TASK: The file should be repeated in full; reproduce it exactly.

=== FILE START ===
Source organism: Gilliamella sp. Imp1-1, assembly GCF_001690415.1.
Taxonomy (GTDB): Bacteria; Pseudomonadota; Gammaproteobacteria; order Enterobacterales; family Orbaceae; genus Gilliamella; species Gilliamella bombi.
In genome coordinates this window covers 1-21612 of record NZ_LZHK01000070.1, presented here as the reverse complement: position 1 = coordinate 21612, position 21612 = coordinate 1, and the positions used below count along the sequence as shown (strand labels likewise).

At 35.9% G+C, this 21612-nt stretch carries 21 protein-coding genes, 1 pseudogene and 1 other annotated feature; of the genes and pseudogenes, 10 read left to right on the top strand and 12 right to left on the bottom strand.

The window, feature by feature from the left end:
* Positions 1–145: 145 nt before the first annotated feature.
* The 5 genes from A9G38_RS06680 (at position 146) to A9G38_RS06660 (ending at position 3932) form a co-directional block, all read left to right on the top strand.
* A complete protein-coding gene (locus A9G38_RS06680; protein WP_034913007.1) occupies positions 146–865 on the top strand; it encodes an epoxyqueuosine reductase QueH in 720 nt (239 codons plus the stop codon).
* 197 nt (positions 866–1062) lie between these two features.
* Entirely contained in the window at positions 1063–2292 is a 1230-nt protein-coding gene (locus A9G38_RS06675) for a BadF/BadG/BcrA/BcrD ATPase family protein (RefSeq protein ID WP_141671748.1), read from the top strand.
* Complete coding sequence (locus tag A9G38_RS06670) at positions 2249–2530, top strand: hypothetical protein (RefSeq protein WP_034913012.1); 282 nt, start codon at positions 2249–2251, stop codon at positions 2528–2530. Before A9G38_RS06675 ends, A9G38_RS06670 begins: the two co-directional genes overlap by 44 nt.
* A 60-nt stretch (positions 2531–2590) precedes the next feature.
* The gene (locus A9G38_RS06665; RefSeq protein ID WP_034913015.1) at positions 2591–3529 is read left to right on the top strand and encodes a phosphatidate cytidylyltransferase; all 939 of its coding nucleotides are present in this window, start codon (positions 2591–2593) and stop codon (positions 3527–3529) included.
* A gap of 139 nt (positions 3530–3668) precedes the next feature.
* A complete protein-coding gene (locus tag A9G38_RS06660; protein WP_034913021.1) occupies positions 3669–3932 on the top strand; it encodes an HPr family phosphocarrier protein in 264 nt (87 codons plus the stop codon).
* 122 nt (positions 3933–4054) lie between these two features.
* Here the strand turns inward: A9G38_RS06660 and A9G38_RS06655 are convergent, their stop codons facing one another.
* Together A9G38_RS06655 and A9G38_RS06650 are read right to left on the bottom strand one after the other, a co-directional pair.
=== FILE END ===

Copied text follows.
Source organism: Gilliamella sp. Imp1-1, assembly GCF_001690415.1.
Taxonomy (GTDB): Bacteria; Pseudomonadota; Gammaproteobacteria; order Enterobacterales; family Orbaceae; genus Gilliamella; species Gilliamella bombi.
In genome coordinates this window covers 1-21612 of record NZ_LZHK01000070.1, presented here as the reverse complement: position 1 = coordinate 21612, position 21612 = coordinate 1, and the positions used below count along the sequence as shown (strand labels likewise).

At 35.9% G+C, this 21612-nt stretch carries 21 protein-coding genes, 1 pseudogene and 1 other annotated feature; of the genes and pseudogenes, 10 read left to right on the top strand and 12 right to left on the bottom strand.

The window, feature by feature from the left end:
* Positions 1–145: 145 nt before the first annotated feature.
* The 5 genes from A9G38_RS06680 (at position 146) to A9G38_RS06660 (ending at position 3932) form a co-directional block, all read left to right on the top strand.
* A complete protein-coding gene (locus A9G38_RS06680; protein WP_034913007.1) occupies positions 146–865 on the top strand; it encodes an epoxyqueuosine reductase QueH in 720 nt (239 codons plus the stop codon).
* 197 nt (positions 866–1062) lie between these two features.
* Entirely contained in the window at positions 1063–2292 is a 1230-nt protein-coding gene (locus A9G38_RS06675) for a BadF/BadG/BcrA/BcrD ATPase family protein (RefSeq protein ID WP_141671748.1), read from the top strand.
* Complete coding sequence (locus tag A9G38_RS06670) at positions 2249–2530, top strand: hypothetical protein (RefSeq protein WP_034913012.1); 282 nt, start codon at positions 2249–2251, stop codon at positions 2528–2530. Before A9G38_RS06675 ends, A9G38_RS06670 begins: the two co-directional genes overlap by 44 nt.
* A 60-nt stretch (positions 2531–2590) precedes the next feature.
* The gene (locus A9G38_RS06665; RefSeq protein ID WP_034913015.1) at positions 2591–3529 is read left to right on the top strand and encodes a phosphatidate cytidylyltransferase; all 939 of its coding nucleotides are present in this window, start codon (positions 2591–2593) and stop codon (positions 3527–3529) included.
* A gap of 139 nt (positions 3530–3668) precedes the next feature.
* A complete protein-coding gene (locus tag A9G38_RS06660; protein WP_034913021.1) occupies positions 3669–3932 on the top strand; it encodes an HPr family phosphocarrier protein in 264 nt (87 codons plus the stop codon).
* 122 nt (positions 3933–4054) lie between these two features.
* Here the strand turns inward: A9G38_RS06660 and A9G38_RS06655 are convergent, their stop codons facing one another.
* Together A9G38_RS06655 and A9G38_RS06650 are read right to left on the bottom strand one after the other, a co-directional pair.